White Cube on guard of clean air, part 2

    The second part of the publication about White Cuba.

    In the first part , a home-made device for measuring environmental parameters was described. This is the second part of the publication.

    The construction of the White Cube

    The main module BK is mounted on the basis of double-sided foil fiberglass. The base is carved in the shape of the bottom of Cuba. On this plate, cuts were made with an office knife for mounting connectors for gas sensors, power wiring.



    Arduino Nano, a Wi-Fi module and a module with pressure sensors, etc. are mounted on vertically mounted trims. On the strips made contact pads by cutting the foil, the connectors are soldered on the sides. Connectors purchased in Brown Bear. The Wi-Fi module has a connector in 2 mm increments, not the standard 2.54. The height of the strips is made greater than the height of the modules, the remaining space was used to place discrete elements (a transistor for controlling the heating of the CO sensor, pull-up resistors I2C and 1Wire, etc. The picture also shows a loop of wire, I used it when debugging the system the ground pin of the oscilloscope probe and the tester probe.

    The strips are installed in place by soldering to the base. For reliable melting of the solder, you need to use a powerful soldering iron, I have 100 watt with a copper sting in a finger made in USSR thick.

    BC power is supplied from an external power source with a nominal value of 5V to 2 A. I used a source from a faulty DLINK router. BC consumes slightly less than 2 A and the power supply has a current margin. The built-in Arduino stabilizer is not used. During debugging, you can power the battery from the computer, but the analog gas sensors must be removed from the connectors, otherwise there will not be enough current from USB. The simultaneous connection of an external power source and USB is not recommended. My USB port in the Lenovo X200 laptop did not burn out, but it did not work either. There are no guarantees that you will not burn, I strongly do not recommend doing this.

    Two identical round connectors are fixed on the BC case. One is for power supply, the other is for connecting a loop with 18B20 temperature sensors. Not quite the right solution from the point of view of foolproofness (you can mix up the connectors), it is possible in the future to replace the sensor connector with another type.


    For cooling and exchange with the external environment, holes with a diameter of 8 mm were drilled in the housing. Since the applied gas sensors require heating of the measuring surface, quite a lot of heat is released inside the White Cube. At a voltage of 5 volts, the current consumption is about 2 A, which gives about 10 watts of heat. Inside, the White Cube is heated to a temperature of about 40 degrees, according to the temperature sensor from BMP085. Such a high internal temperature led to the need to move the humidity and ambient temperature sensor outside of Cuba, otherwise the humidity sensor readings are noticeably distorted.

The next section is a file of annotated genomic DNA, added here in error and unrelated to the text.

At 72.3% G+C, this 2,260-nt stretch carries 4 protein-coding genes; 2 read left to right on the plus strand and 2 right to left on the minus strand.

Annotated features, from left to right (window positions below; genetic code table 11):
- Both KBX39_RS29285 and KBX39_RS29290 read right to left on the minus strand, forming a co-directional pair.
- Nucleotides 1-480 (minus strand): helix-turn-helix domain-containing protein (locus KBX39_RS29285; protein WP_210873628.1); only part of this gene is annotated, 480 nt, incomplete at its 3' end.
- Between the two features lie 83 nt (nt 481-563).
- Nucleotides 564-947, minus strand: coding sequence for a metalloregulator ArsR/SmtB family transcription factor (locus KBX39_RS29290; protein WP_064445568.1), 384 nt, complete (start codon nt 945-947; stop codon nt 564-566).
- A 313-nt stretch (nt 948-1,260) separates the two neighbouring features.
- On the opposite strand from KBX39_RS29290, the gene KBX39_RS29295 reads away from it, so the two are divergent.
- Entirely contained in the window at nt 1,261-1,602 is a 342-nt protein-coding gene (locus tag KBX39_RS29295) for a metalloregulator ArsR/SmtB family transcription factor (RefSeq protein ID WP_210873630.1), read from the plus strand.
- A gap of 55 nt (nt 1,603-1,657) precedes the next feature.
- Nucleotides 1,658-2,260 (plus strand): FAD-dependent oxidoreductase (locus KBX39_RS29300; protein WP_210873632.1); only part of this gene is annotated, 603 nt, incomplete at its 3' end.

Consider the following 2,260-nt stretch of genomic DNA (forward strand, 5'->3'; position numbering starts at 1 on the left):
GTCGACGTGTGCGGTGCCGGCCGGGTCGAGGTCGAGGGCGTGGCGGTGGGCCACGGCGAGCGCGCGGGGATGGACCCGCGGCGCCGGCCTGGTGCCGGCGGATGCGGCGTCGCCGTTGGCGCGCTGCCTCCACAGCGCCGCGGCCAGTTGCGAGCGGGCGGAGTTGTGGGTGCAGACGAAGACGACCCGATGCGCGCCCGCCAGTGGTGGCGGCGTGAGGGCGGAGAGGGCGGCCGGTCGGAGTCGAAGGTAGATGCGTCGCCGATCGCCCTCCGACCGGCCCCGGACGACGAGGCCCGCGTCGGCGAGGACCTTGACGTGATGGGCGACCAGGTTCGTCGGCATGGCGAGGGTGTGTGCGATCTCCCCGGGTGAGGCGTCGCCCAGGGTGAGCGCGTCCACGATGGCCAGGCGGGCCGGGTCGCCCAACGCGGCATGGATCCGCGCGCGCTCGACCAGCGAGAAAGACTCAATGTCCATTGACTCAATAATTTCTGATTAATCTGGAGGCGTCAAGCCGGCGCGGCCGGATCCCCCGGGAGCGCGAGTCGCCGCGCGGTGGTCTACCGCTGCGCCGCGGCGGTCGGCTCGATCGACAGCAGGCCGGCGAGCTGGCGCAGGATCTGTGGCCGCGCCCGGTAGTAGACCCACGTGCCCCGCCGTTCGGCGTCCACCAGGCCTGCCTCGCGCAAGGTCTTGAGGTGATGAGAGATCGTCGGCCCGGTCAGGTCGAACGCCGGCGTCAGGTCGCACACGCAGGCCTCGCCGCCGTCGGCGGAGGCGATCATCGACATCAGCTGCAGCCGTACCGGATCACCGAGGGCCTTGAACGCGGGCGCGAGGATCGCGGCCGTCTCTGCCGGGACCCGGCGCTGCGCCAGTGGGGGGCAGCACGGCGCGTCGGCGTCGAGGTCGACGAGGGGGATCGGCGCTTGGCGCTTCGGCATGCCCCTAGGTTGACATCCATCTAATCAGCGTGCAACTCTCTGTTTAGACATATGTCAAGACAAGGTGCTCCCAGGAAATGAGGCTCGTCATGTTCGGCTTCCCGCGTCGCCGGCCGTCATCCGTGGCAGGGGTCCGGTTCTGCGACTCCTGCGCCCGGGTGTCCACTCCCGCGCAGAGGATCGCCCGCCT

After a series of experiments in an attempt to thermally isolate the sensor from the housing without moving elements, I settled on a swivel heat-insulating bracket. The bracket is made of a standard wooden chopstick :) The SHT10 sensor is mounted on the end.


    The sensor has soldering points on both sides, although only one side points are used for exchange. The points from the second side are used for fastening - a pair of short wires that are not connected anywhere are soldered to them. This made it possible to securely attach the sensor at the end of the bracket.


    A high rectangular hole is made in the side surface of the cube. The bracket with the SHT10 sensor slides into this groove. This is done to prevent damage to the bracket and sensor when carrying, otherwise the bracket protruding 10 cm is easy to break. For easy removal of the bracket, a petal is made of black insulation tape. The mechanism allows you to remove the sensitive sensor in the case when carrying the Cube and easily get the sensor by turning the bracket when the system is in a stationary position.


    The diameter of the holes in Cuba for cooling, their number and location is determined from engineering and intuitive thoughts and memories of the subject “Rags”, they are also the “course of the property of electro-radio materials”, in which they talked about the design of passive REA cooling systems. The main thing that is important is the diameter of the holes, which should not be small for air to pass through them.

    The Wi-Fi module came from China without an internal antenna, only with an external U-FL type connector. I was forced to buy additional antennas from DESSY.RU for mounting inside the case (ANT 2.4 ESG-2400-12 UFL-F, price about 150 r). I would know in advance - I would order exactly the same antennas along with the modules. Unfortunately, on the seller’s website (DX.COM) there is a photo of the module with an internal antenna and the presence of both an internal and external antenna is mentioned in the description. However, I opened a ticket and they returned my money for the antennas. As I already mentioned, this module is a truncated version of the router, to which you can connect up to four additional RJ45 connectors. Inside there is Linux. By default, the module, after switching on, is configured for the access point mode with the password “12345678” (and not “0000000”, as erroneously indicated in its description).

    After about a minute, a device like HI-LINK_A3B8 will appear in the Wi-Fi environment, where the last characters correspond to the MAC address of the module written on its panel.